Why I'm Addicted to Wanderlust
It’s been a full day of yoga and mediation classes. You are blissfully subdued, consciously taking note of every flower, the moon rising against a celestial sky. With your yoga mat in-tow, you begin the trek back toward your room. As you round the corner, you see a mass of people dancing with their limbs waving—yet there is no music. Um, what? Have all those inversions and Kundalini classes triggered hallucinations?
It’s when you approach that you notice the headphones, relaying beats that permeate through uninhibited bodies. A stranger catches your eye and senses your intrigue. Grinning, they reach for their headset and, continuing to dance, slides it over your ears. The music fills your head with rousing pulsations, traveling through your extremities and beyond. And there you are, a group of blissed out yogis moving as one.
The above was Karen Corsmeier’s first Silent Disco experience, which she now refers to as a “standard” part of her festival weekend. I recently had the privilege of speaking with this Wanderlust vet and was blown away—all of her stories illustrate the overarching vibe of the Wanderlust community. It’s a place where unique individuals come together; where different pulses meld into one big vibration.
Karen, now a devoted Wanderluster (and cherished Wanderlust volunteer), attended her first festival back in 2015. A retired flight attendant, she is no stranger to travel. And she does it with fervor, chasing Wanderlust Festivals around the globe like a loyal Phish or Grateful Dead fan. Karen has attended Wanderlusts O’ahu and Squaw Valley since 2015, along with a detour one year to Wanderlust Snowshoe, five 108s, and the strong desire to keep going.
Her passion for attending these festivals is three-fold. Most obvious: The yoga classes, meditation sessions, lectures, and activities enrich her daily life. Second, there is the unique environment of each location (Vermont, California, Canada, West Virginia, and Hawaii), which intoxicates the senses and often allows for a much-needed immersion in nature. But most of Karen’s stories and noteworthy experiences seem to revolve around the final piece of the puzzle: the unlikely surprise of the ever-changing, ever-powerful community.
With a stockpile of multi-colored bracelets under her belt, we can trust Karen when she says, “None of [the festivals] have ever been the same.” Though there are delightful standards you come to rely on—“There is yoga, meditation and fun in every festival”—Karen reiterates that each event is a living, breathing entity. The reason? “Each festival has its own personality because of the people who come.” The structure, the location, the classes, the music… They provide a container for the experience. But it’s the people who fill it, and how they interact with one another, that give the festival its own energy.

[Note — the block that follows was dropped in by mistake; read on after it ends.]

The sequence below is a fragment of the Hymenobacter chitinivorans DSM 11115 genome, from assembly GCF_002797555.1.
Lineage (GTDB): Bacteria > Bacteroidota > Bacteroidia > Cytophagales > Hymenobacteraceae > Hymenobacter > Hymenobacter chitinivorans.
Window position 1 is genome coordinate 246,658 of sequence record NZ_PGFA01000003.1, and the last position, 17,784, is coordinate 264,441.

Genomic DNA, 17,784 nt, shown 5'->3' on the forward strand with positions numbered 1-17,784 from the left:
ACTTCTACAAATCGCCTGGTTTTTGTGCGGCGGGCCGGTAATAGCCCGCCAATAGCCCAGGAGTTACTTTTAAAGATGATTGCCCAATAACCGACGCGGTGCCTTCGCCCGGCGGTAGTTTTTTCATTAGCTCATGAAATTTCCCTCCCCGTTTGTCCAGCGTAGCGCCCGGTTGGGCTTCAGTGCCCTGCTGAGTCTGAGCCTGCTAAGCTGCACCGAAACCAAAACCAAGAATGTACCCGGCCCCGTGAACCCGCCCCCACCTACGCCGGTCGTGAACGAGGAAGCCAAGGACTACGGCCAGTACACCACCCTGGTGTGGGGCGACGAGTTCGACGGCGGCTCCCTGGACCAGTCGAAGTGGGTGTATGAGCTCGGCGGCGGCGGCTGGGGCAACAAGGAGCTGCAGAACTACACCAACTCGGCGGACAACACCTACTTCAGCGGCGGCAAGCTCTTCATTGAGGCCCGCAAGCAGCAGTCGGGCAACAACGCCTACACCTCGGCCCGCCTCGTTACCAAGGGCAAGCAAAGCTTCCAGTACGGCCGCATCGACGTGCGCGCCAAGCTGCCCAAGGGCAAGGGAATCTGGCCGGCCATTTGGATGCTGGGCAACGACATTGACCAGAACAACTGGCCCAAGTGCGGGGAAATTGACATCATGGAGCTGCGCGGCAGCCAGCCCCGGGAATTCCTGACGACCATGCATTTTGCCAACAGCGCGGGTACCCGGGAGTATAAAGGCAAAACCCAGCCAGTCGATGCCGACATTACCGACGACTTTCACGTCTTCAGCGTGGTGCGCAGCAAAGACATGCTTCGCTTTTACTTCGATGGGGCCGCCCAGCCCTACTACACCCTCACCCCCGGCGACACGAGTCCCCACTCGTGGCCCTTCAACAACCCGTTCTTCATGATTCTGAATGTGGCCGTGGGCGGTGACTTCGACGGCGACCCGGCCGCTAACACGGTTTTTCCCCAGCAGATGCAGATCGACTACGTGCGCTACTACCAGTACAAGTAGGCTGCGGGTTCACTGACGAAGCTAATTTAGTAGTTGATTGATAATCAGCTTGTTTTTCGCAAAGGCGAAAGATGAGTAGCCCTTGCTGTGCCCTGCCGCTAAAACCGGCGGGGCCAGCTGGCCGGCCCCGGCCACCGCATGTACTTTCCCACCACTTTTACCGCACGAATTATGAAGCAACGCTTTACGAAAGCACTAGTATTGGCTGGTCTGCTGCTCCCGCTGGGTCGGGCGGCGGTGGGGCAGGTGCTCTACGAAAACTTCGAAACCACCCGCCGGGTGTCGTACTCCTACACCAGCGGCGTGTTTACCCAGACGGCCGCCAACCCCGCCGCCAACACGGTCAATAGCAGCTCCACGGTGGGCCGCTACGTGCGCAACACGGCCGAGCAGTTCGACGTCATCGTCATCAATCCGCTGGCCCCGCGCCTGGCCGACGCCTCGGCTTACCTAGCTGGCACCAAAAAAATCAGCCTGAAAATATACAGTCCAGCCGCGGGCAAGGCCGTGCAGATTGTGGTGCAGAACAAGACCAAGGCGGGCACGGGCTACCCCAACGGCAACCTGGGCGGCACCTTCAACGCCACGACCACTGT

With a revolving door of one-of-a-kind attendees—festival addicts, the occasional goer, and newbies alike—you can be sure each event will continue to have its own life force, no matter how many times you partake.
Though Karen’s inaugural Wanderlust experience was shared with her niece (and the two still frequent festivals together to this day) she advises people that they don’t need to come with their friends. Make it a solo trip. The community will welcome you with open arms. That’s why Karen suggests, whether or not you come with a group, that you give yourself the opportunity to meet new people.
“It’s great to go with friends. But sometimes it’s nice to go alone and be open to meeting somebody you may have a connection with,” Karen says. Surprise encounters with kindred spirits, meeting like-minded people from around the world, sharing moments of laughter and stillness and growth… These are things that deepen your itinerary’s face value. Consider each event a uniquely profound, 360-degree enrichment.
But don’t think you need to be an extroverted fire-twirler to make new friends or feel at home amidst the crowd. (Fellow wallflowers, you’re in good company.) Whether you identify more with the former crew, chasing Acro classes and slack-lining during your free time, or the latter, moving quietly from asana to meditation, Karen pacifies our need to be-all, do-all.
“We’re all experiencing it at our own pace and need,” she reminds festival-goers. The good news is this experience is uniquely yours. What’s even better is that you have the palpable support of an incredible community surrounding you.
When asked about advice for the curious first-timer, Karen, whose festival experiences have been peppered by beautiful strokes of happenstance, serendipity and fate, offers up sage advice: “There are things in life you may never get to experience unless you’re open to the opportunity.” So when that stranger offers you their headphones, accept them with a big smile and just dance. Dance your heart out. You’re in good company.